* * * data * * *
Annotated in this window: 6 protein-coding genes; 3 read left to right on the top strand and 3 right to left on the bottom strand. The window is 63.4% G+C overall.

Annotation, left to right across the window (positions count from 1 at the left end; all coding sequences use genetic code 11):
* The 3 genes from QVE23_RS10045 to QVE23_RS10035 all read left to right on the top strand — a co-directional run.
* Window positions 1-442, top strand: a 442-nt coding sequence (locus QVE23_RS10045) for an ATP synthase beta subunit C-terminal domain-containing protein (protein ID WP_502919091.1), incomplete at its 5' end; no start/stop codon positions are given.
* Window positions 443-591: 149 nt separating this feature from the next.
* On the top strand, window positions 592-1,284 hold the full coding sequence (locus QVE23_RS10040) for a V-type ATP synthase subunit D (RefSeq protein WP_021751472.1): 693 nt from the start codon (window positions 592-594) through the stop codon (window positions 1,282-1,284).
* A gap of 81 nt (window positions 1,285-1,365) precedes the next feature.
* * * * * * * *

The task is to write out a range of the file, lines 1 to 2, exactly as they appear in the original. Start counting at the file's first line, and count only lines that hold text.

Annotated in this window: 6 protein-coding genes; 3 read left to right on the top strand and 3 right to left on the bottom strand. The window is 63.4% G+C overall.

Annotation, left to right across the window (positions count from 1 at the left end; all coding sequences use genetic code 11):